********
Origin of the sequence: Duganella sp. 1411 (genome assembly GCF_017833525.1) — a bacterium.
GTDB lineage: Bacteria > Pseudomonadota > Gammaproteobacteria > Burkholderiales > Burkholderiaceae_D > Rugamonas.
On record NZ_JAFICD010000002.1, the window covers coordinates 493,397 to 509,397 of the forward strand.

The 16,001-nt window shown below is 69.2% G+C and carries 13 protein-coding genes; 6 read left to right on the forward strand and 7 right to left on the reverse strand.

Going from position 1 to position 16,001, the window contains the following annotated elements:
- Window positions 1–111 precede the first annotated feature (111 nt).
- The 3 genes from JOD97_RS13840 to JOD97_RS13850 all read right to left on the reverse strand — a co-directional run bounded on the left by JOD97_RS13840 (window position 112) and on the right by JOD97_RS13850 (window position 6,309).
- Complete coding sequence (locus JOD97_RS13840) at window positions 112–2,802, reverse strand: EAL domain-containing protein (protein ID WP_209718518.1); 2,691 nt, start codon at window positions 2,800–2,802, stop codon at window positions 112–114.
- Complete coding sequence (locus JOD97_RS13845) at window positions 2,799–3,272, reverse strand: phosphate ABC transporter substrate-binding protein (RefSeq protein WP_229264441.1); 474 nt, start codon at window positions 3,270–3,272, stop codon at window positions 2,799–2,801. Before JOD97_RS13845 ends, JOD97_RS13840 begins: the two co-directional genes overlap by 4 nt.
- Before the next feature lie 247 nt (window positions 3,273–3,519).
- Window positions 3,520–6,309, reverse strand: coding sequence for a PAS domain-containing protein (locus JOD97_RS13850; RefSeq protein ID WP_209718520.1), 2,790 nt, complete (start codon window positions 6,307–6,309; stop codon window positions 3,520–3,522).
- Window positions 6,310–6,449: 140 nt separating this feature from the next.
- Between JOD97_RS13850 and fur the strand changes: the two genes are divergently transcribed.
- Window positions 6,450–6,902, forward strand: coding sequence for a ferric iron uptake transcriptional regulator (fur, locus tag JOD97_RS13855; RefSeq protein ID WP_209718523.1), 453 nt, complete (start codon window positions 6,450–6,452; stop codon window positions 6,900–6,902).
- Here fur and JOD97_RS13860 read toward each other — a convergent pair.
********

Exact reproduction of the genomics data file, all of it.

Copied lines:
Origin of the sequence: Duganella sp. 1411 (genome assembly GCF_017833525.1) — a bacterium.
GTDB lineage: Bacteria > Pseudomonadota > Gammaproteobacteria > Burkholderiales > Burkholderiaceae_D > Rugamonas.
On record NZ_JAFICD010000002.1, the window covers coordinates 493,397 to 509,397 of the forward strand.

The 16,001-nt window shown below is 69.2% G+C and carries 13 protein-coding genes; 6 read left to right on the forward strand and 7 right to left on the reverse strand.

Going from position 1 to position 16,001, the window contains the following annotated elements:
- Window positions 1–111 precede the first annotated feature (111 nt).
- The 3 genes from JOD97_RS13840 to JOD97_RS13850 all read right to left on the reverse strand — a co-directional run bounded on the left by JOD97_RS13840 (window position 112) and on the right by JOD97_RS13850 (window position 6,309).
- Complete coding sequence (locus JOD97_RS13840) at window positions 112–2,802, reverse strand: EAL domain-containing protein (protein ID WP_209718518.1); 2,691 nt, start codon at window positions 2,800–2,802, stop codon at window positions 112–114.
- Complete coding sequence (locus JOD97_RS13845) at window positions 2,799–3,272, reverse strand: phosphate ABC transporter substrate-binding protein (RefSeq protein WP_229264441.1); 474 nt, start codon at window positions 3,270–3,272, stop codon at window positions 2,799–2,801. Before JOD97_RS13845 ends, JOD97_RS13840 begins: the two co-directional genes overlap by 4 nt.
- Before the next feature lie 247 nt (window positions 3,273–3,519).
- Window positions 3,520–6,309, reverse strand: coding sequence for a PAS domain-containing protein (locus JOD97_RS13850; RefSeq protein ID WP_209718520.1), 2,790 nt, complete (start codon window positions 6,307–6,309; stop codon window positions 3,520–3,522).
- Window positions 6,310–6,449: 140 nt separating this feature from the next.
- Between JOD97_RS13850 and fur the strand changes: the two genes are divergently transcribed.
- Window positions 6,450–6,902, forward strand: coding sequence for a ferric iron uptake transcriptional regulator (fur, locus tag JOD97_RS13855; RefSeq protein ID WP_209718523.1), 453 nt, complete (start codon window positions 6,450–6,452; stop codon window positions 6,900–6,902).
- Here fur and JOD97_RS13860 read toward each other — a convergent pair.